Algal genomes reveal evolutionary mosaicism and the fate of nucleomorphs

Bruce A. Curtis, Goro Tanifuji, Shinichiro Maruyama, Gillian H. Gile, Julia F. Hopkins, Robert J.M. Eveleigh, Takuro Nakayama, Shehre Banoo Malik, Naoko T. Onodera, Claudio H. Slamovits, David F. Spencer, Christopher E. Lane, Michael W. Gray, John M. Archibald, Fabien Burki, Yoshihisa Hirakawa, Adrian Reyes-Prieto, Patrick J. Keeling, Naomi M. Fast, Beverley R. GreenCameron J. Grisdale, Ansgar Gruber, Peter G. Kroth, Manuel Irimia, Maria C. Arias, Steven G. Ball, Alan Kuo, Jeremy Schmutz, Jane Grimwood, Erika Lindquist, Susan Lucas, Asaf Salamov, Igor V. Grigoriev, Stefan A. Rensing, Aikaterini Symeonidi, Marek Elias, Emily K. Herman, Mary J. Klute, Joel B. Dacks, Miroslav Oborník, Luděk Kořený, Dion G. Durnford, Jonathan A.D. Neilson, E. Virginia Armbrust, Gabrielle Rocap, Stephen J. Aves, Yuan Liu, Robert G. Beiko, Pedro Coutinho, Bernard Henrissat, Franziska Hempel, Uwe G. Maier, Stefan Zauner, Marc P. Häppner, Ken Ichiro Ishida, Shu Shirato, Shigekatsu Suzuki, Eunsoo Kim, Thomas A. Richards, Darcy Mc Rose, Alexandra Z. Worden, Thomas Mock, Anthony M. Poole, Ellen J. Pritham, Scott W. Roy, Sarah Schaack, Callum Bell, Arvind K. Bharti, John A. Crow, Robin Kramer, Geoffrey I. Mc Fadden

Research output: Contribution to journalArticle

242 Citations (Scopus)

Abstract

Cryptophyte and chlorarachniophyte algae are transitional forms in the widespread secondary endosymbiotic acquisition of photosynthesis by engulfment of eukaryotic algae. Unlike most secondary plastid-bearing algae, miniaturized versions of the endosymbiont nuclei (nucleomorphs) persist in cryptophytes and chlorarachniophytes. To determine why, and to address other fundamental questions about eukaryote–eukaryote endosymbiosis, we sequenced the nuclear genomes of the cryptophyte Guillardia theta and the chlorarachniophyte Bigelowiella natans. Both genomes have <21, 000 protein genes and are intron rich, and B. natans exhibits unprecedented alternative splicing for a single-celled organism. Phylogenomic analyses and subcellular targeting predictions reveal extensive genetic and biochemical mosaicism, with both host- and endosymbiont-derived genes servicing the mitochondrion, the host cell cytosol, the plastid and the remnant endosymbiont cytosol of both algae. Mitochondrion-to-nucleus gene transfer still occurs in both organisms but plastid-to-nucleus and nucleomorph-to-nucleus transfers do not, which explains why a small residue of essential genes remains locked in each nucleomorph.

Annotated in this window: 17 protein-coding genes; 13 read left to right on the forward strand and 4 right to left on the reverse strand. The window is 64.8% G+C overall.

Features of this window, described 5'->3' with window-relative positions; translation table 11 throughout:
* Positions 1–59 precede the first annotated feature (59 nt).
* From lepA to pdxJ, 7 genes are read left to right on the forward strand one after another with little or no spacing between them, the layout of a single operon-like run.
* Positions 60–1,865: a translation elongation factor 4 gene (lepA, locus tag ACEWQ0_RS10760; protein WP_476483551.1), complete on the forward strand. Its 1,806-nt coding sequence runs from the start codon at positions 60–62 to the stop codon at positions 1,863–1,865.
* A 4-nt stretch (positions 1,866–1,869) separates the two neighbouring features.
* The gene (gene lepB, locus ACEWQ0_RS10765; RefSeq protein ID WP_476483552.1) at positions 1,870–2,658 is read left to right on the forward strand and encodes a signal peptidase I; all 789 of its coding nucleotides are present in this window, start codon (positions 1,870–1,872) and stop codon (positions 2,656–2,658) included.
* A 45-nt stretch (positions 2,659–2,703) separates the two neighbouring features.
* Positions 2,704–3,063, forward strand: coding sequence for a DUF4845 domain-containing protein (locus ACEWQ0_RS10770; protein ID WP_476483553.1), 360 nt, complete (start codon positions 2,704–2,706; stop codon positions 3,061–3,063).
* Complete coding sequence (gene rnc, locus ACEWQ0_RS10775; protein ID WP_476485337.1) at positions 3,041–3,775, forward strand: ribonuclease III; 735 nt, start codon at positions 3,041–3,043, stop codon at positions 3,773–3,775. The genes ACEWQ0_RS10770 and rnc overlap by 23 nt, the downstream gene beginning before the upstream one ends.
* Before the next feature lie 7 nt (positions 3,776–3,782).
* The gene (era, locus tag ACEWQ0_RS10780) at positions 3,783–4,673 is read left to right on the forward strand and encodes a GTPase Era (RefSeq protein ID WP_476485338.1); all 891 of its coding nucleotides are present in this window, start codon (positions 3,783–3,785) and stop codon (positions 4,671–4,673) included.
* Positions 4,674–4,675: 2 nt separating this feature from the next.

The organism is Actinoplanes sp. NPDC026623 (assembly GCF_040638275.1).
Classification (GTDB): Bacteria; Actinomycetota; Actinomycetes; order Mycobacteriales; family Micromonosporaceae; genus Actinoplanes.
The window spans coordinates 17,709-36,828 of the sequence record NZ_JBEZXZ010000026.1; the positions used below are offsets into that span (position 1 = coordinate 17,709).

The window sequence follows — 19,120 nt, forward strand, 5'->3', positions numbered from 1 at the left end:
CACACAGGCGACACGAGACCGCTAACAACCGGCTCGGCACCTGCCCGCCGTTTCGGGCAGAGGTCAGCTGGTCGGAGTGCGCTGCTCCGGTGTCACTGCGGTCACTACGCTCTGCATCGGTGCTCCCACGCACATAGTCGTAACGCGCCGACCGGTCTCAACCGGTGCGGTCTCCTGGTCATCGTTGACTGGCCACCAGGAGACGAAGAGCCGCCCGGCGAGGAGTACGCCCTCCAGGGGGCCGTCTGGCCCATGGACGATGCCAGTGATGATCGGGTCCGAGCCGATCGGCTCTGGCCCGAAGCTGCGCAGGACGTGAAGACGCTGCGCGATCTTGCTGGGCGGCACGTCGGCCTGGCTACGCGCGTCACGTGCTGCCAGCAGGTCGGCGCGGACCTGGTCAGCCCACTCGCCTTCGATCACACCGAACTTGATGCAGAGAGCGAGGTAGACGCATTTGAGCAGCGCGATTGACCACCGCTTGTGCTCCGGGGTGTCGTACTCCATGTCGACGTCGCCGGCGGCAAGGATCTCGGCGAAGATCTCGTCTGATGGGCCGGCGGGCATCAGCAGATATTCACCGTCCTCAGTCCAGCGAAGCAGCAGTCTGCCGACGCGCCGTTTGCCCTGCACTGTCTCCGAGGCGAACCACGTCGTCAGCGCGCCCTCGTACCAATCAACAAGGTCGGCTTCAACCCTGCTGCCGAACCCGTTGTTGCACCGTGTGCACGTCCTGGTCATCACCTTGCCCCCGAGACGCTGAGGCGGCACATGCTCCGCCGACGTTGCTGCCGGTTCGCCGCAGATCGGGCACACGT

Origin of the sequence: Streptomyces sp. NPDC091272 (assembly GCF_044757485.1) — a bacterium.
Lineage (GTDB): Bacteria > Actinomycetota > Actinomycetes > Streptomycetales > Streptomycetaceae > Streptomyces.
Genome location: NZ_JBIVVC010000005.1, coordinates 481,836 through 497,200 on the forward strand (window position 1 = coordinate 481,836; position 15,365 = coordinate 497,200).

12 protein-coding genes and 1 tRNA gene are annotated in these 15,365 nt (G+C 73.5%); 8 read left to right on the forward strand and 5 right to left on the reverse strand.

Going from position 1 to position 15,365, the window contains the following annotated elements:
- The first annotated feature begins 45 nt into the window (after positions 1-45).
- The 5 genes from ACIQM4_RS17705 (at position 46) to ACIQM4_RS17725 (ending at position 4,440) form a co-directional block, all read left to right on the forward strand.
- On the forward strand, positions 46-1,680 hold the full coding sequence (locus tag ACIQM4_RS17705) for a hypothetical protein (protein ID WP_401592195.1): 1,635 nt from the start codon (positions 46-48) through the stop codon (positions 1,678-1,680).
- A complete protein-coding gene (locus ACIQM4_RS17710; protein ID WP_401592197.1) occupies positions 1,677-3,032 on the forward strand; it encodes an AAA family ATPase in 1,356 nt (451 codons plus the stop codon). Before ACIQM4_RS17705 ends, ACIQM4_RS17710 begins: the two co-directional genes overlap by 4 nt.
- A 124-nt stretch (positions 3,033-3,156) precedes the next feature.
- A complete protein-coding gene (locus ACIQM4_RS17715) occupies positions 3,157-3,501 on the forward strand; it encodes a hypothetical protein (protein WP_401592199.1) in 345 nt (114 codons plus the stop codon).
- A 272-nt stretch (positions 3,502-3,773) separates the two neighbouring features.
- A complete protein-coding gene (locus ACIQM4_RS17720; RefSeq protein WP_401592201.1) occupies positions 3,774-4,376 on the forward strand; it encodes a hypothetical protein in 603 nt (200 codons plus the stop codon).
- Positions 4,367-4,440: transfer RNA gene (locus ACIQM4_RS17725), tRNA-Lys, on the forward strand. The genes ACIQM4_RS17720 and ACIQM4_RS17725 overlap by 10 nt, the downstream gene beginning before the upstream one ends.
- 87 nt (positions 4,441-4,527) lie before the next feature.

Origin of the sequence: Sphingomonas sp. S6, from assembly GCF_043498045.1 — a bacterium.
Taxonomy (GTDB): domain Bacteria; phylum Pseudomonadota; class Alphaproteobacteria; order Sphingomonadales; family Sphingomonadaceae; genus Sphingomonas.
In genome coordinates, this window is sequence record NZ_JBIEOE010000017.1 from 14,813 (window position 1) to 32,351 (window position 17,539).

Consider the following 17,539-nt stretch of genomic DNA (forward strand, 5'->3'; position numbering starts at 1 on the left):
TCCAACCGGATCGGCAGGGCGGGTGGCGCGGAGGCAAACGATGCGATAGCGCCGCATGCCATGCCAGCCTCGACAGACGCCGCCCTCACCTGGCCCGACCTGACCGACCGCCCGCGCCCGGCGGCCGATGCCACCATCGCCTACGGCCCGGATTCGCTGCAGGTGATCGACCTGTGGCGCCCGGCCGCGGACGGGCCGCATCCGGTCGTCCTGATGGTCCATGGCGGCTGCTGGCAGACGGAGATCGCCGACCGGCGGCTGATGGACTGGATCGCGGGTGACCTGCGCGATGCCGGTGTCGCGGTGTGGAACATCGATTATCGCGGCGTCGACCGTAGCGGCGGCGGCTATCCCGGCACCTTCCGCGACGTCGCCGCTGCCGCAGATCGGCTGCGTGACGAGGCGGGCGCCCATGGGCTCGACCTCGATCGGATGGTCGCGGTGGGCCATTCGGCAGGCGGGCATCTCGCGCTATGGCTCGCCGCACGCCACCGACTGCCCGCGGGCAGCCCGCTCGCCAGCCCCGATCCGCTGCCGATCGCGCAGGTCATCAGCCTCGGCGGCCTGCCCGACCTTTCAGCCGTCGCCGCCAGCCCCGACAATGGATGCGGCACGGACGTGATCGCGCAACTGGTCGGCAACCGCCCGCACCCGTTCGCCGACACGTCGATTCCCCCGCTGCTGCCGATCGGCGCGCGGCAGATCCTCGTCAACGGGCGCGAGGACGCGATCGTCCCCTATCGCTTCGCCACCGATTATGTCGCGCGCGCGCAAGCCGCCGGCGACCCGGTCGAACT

Original languageEnglish
Pages (from-to)59-65
Number of pages7
JournalNature
Volume492
Issue number7427
DOIs
Publication statusPublished - 2012 Dec 6

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    Curtis, B. A., Tanifuji, G., Maruyama, S., Gile, G. H., Hopkins, J. F., Eveleigh, R. J. M., Nakayama, T., Malik, S. B., Onodera, N. T., Slamovits, C. H., Spencer, D. F., Lane, C. E., Gray, M. W., Archibald, J. M., Burki, F., Hirakawa, Y., Reyes-Prieto, A., Keeling, P. J., Fast, N. M., ... Mc Fadden, G. I. (2012). Algal genomes reveal evolutionary mosaicism and the fate of nucleomorphs. Nature, 492(7427), 59-65. https://doi.org/10.1038/nature11681